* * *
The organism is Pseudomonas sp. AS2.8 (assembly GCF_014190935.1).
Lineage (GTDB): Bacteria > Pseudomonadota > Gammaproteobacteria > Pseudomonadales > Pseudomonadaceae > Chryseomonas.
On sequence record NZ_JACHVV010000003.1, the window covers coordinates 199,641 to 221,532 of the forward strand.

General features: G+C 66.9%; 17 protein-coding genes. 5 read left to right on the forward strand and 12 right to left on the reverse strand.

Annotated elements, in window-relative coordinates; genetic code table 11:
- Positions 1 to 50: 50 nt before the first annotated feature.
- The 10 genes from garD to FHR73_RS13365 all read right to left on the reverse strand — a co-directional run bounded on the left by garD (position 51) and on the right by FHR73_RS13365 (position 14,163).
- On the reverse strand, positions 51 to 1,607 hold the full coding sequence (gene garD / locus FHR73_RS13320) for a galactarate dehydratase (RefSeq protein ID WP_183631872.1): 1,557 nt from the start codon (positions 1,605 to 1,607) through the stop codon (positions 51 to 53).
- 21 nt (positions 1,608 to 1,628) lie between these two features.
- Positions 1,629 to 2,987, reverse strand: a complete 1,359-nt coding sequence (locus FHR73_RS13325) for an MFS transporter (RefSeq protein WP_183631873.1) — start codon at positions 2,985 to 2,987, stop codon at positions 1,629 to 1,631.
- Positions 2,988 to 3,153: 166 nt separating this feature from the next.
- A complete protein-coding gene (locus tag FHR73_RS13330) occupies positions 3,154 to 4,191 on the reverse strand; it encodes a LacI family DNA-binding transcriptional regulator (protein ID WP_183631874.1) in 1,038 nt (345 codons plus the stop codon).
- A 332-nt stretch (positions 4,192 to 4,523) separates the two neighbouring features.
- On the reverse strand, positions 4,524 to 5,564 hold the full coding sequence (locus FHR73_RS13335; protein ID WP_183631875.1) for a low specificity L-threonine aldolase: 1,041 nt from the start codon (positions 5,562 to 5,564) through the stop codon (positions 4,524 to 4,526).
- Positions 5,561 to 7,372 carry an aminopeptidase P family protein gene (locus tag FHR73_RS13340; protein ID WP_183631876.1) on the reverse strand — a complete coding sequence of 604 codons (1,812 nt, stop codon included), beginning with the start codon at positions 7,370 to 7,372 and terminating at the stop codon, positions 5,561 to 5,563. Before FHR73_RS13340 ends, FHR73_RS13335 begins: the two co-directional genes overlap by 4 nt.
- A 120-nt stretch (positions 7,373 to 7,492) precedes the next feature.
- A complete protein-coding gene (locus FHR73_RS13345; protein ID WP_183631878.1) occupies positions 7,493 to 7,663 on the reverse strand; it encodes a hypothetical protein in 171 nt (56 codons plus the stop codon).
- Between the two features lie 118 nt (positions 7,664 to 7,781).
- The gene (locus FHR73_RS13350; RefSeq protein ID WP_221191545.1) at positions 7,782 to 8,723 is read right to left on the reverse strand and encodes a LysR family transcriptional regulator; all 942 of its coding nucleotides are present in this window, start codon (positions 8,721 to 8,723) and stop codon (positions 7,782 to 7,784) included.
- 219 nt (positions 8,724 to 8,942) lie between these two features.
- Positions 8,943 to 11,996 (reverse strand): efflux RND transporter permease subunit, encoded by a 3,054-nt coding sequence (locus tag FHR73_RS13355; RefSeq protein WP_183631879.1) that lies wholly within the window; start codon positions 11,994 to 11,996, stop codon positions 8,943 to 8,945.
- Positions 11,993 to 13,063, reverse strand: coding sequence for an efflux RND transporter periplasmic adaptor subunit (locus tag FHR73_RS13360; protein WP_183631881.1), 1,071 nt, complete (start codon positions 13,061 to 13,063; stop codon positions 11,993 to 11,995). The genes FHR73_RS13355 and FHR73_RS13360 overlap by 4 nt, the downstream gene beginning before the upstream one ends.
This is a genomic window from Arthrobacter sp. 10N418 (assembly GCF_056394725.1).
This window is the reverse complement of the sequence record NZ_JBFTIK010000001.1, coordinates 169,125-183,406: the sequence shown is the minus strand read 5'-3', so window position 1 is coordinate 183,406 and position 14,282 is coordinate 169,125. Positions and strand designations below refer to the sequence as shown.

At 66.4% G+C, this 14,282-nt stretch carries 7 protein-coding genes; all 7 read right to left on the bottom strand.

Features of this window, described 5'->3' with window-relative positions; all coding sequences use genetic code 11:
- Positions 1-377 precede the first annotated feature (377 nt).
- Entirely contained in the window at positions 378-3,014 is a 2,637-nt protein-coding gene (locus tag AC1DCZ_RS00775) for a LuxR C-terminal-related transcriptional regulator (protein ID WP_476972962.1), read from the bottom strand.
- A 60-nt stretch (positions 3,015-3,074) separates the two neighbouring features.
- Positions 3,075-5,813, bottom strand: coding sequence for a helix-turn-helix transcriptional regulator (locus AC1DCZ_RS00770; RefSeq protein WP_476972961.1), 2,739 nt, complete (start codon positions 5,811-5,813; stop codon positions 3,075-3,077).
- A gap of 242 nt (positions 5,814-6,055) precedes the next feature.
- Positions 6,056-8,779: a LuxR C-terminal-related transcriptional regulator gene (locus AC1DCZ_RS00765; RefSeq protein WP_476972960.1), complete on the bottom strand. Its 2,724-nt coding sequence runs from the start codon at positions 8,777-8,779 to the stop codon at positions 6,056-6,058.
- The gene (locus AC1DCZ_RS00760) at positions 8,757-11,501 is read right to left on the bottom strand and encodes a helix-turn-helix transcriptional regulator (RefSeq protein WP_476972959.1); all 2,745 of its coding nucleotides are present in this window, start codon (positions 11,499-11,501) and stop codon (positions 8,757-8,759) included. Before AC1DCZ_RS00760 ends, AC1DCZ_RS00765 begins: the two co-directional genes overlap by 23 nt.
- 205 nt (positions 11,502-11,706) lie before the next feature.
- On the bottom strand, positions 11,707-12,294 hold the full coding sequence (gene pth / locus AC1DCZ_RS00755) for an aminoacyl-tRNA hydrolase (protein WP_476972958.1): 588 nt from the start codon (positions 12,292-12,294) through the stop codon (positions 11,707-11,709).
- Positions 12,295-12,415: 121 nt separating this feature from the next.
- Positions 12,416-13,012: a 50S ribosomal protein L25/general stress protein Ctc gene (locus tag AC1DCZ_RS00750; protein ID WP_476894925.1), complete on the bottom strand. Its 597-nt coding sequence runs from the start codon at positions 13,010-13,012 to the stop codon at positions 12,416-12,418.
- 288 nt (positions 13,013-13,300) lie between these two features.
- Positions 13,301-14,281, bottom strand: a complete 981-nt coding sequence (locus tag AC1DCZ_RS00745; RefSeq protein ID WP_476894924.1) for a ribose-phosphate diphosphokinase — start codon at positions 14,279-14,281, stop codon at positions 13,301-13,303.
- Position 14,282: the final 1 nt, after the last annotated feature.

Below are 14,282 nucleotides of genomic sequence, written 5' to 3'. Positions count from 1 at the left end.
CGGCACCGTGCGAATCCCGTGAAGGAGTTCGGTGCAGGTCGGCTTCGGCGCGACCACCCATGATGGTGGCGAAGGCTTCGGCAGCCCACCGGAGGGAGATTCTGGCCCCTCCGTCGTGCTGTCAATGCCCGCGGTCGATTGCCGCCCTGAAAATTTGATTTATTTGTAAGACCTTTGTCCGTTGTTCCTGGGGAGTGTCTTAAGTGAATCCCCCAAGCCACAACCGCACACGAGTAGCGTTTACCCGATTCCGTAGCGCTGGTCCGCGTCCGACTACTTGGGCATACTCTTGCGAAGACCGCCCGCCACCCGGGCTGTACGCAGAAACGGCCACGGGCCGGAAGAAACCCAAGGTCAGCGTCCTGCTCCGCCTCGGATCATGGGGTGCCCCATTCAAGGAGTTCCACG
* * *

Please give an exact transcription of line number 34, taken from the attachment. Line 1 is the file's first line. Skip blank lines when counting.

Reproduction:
- 205 nt (positions 11,502-11,706) lie before the next feature.